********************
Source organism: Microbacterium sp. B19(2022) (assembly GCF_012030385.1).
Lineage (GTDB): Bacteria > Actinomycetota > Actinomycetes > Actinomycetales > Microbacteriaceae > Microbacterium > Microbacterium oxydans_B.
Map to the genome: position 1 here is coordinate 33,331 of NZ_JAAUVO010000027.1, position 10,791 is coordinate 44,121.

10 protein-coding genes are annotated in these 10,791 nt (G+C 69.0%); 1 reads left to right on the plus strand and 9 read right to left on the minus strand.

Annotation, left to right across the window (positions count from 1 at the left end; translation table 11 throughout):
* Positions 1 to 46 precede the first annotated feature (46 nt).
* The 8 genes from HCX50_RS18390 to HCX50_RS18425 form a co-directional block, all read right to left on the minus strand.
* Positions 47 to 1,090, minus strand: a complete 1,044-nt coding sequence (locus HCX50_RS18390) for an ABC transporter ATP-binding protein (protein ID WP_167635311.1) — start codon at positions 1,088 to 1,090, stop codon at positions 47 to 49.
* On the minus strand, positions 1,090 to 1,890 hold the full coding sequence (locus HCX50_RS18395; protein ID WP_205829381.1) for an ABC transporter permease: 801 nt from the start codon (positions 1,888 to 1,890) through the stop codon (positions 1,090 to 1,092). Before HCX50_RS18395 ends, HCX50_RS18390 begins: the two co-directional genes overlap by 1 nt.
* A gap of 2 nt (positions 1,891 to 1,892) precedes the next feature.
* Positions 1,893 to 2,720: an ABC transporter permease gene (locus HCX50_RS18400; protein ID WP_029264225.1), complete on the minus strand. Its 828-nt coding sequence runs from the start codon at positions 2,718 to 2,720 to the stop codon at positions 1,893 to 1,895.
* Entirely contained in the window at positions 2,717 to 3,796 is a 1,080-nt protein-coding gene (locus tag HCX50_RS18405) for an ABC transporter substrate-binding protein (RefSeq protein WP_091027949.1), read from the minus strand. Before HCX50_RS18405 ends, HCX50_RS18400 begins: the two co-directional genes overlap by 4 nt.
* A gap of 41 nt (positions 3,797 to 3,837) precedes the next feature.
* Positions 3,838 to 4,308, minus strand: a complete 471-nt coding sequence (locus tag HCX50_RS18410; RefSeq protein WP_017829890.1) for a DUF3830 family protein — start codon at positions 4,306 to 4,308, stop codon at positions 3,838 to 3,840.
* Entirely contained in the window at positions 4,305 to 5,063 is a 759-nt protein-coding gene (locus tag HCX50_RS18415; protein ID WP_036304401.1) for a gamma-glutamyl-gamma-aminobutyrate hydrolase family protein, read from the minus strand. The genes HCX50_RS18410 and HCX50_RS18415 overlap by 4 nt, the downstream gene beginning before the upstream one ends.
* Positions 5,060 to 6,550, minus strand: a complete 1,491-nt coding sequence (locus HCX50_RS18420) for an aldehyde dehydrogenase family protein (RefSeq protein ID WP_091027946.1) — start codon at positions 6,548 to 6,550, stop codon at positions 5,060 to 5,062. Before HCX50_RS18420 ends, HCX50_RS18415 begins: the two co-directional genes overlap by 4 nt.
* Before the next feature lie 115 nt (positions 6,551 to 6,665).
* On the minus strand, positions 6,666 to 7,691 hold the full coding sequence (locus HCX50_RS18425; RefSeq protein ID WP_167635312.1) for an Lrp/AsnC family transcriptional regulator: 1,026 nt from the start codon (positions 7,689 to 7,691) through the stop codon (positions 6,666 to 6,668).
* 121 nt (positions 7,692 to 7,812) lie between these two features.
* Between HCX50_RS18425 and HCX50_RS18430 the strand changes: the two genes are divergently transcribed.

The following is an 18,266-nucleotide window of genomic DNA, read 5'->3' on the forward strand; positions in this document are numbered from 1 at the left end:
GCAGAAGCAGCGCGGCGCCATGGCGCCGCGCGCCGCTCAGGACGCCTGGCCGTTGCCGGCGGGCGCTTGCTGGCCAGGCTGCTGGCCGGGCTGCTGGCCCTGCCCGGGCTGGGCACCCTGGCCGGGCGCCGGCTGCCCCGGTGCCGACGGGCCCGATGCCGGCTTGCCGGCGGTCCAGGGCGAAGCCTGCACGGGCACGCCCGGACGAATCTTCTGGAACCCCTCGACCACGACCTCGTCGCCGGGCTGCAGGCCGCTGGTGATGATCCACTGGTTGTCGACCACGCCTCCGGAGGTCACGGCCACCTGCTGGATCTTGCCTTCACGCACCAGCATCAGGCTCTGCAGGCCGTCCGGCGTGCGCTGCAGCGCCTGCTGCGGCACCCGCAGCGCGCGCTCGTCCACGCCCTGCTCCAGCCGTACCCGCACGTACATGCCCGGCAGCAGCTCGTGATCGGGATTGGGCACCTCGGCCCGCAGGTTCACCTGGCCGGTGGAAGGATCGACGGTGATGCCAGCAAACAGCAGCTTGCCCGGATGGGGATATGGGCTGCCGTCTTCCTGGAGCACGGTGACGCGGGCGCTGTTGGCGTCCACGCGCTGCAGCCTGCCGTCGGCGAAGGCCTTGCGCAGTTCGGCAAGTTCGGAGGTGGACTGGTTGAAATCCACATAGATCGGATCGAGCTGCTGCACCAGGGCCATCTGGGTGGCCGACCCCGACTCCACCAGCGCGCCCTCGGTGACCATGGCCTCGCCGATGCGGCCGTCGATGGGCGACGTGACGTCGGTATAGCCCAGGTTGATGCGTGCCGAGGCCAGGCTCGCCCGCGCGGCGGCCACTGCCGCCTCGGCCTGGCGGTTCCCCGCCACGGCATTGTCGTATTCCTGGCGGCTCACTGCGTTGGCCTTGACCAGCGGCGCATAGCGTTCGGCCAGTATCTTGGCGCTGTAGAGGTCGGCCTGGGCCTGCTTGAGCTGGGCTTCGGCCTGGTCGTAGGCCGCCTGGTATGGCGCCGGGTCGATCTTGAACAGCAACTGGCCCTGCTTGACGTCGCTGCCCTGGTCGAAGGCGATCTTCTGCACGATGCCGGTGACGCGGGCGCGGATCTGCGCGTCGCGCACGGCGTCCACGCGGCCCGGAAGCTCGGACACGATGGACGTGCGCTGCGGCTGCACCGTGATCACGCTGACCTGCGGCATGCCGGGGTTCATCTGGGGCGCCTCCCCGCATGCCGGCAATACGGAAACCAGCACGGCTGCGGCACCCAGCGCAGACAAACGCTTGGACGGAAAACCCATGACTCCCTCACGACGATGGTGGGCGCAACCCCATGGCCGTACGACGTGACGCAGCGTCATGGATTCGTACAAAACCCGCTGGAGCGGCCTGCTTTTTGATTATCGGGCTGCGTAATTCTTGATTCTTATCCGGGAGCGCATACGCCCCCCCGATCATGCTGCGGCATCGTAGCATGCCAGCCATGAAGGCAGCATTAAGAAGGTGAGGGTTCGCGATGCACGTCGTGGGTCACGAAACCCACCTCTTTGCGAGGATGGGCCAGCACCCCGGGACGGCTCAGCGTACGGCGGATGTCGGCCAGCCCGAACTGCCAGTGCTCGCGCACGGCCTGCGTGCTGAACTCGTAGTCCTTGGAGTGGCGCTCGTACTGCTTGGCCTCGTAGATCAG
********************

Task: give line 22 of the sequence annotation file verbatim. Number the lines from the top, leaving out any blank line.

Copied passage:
GCAGAAGCAGCGCGGCGCCATGGCGCCGCGCGCCGCTCAGGACGCCTGGCCGTTGCCGGCGGGCGCTTGCTGGCCAGGCTGCTGGCCGGGCTGCTGGCCCTGCCCGGGCTGGGCACCCTGGCCGGGCGCCGGCTGCCCCGGTGCCGACGGGCCCGATGCCGGCTTGCCGGCGGTCCAGGGCGAAGCCTGCACGGGCACGCCCGGACGAATCTTCTGGAACCCCTCGACCACGACCTCGTCGCCGGGCTGCAGGCCGCTGGTGATGATCCACTGGTTGTCGACCACGCCTCCGGAGGTCACGGCCACCTGCTGGATCTTGCCTTCACGCACCAGCATCAGGCTCTGCAGGCCGTCCGGCGTGCGCTGCAGCGCCTGCTGCGGCACCCGCAGCGCGCGCTCGTCCACGCCCTGCTCCAGCCGTACCCGCACGTACATGCCCGGCAGCAGCTCGTGATCGGGATTGGGCACCTCGGCCCGCAGGTTCACCTGGCCGGTGGAAGGATCGACGGTGATGCCAGCAAACAGCAGCTTGCCCGGATGGGGATATGGGCTGCCGTCTTCCTGGAGCACGGTGACGCGGGCGCTGTTGGCGTCCACGCGCTGCAGCCTGCCGTCGGCGAAGGCCTTGCGCAGTTCGGCAAGTTCGGAGGTGGACTGGTTGAAATCCACATAGATCGGATCGAGCTGCTGCACCAGGGCCATCTGGGTGGCCGACCCCGACTCCACCAGCGCGCCCTCGGTGACCATGGCCTCGCCGATGCGGCCGTCGATGGGCGACGTGACGTCGGTATAGCCCAGGTTGATGCGTGCCGAGGCCAGGCTCGCCCGCGCGGCGGCCACTGCCGCCTCGGCCTGGCGGTTCCCCGCCACGGCATTGTCGTATTCCTGGCGGCTCACTGCGTTGGCCTTGACCAGCGGCGCATAGCGTTCGGCCAGTATCTTGGCGCTGTAGAGGTCGGCCTGGGCCTGCTTGAGCTGGGCTTCGGCCTGGTCGTAGGCCGCCTGGTATGGCGCCGGGTCGATCTTGAACAGCAACTGGCCCTGCTTGACGTCGCTGCCCTGGTCGAAGGCGATCTTCTGCACGATGCCGGTGACGCGGGCGCGGATCTGCGCGTCGCGCACGGCGTCCACGCGGCCCGGAAGCTCGGACACGATGGACGTGCGCTGCGGCTGCACCGTGATCACGCTGACCTGCGGCATGCCGGGGTTCATCTGGGGCGCCTCCCCGCATGCCGGCAATACGGAAACCAGCACGGCTGCGGCACCCAGCGCAGACAAACGCTTGGACGGAAAACCCATGACTCCCTCACGACGATGGTGGGCGCAACCCCATGGCCGTACGACGTGACGCAGCGTCATGGATTCGTACAAAACCCGCTGGAGCGGCCTGCTTTTTGATTATCGGGCTGCGTAATTCTTGATTCTTATCCGGGAGCGCATACGCCCCCCCGATCATGCTGCGGCATCGTAGCATGCCAGCCATGAAGGCAGCATTAAGAAGGTGAGGGTTCGCGATGCACGTCGTGGGTCACGAAACCCACCTCTTTGCGAGGATGGGCCAGCACCCCGGGACGGCTCAGCGTACGGCGGATGTCGGCCAGCCCGAACTGCCAGTGCTCGCGCACGGCCTGCGTGCTGAACTCGTAGTCCTTGGAGTGGCGCTCGTACTGCTTGGCCTCGTAGATCAG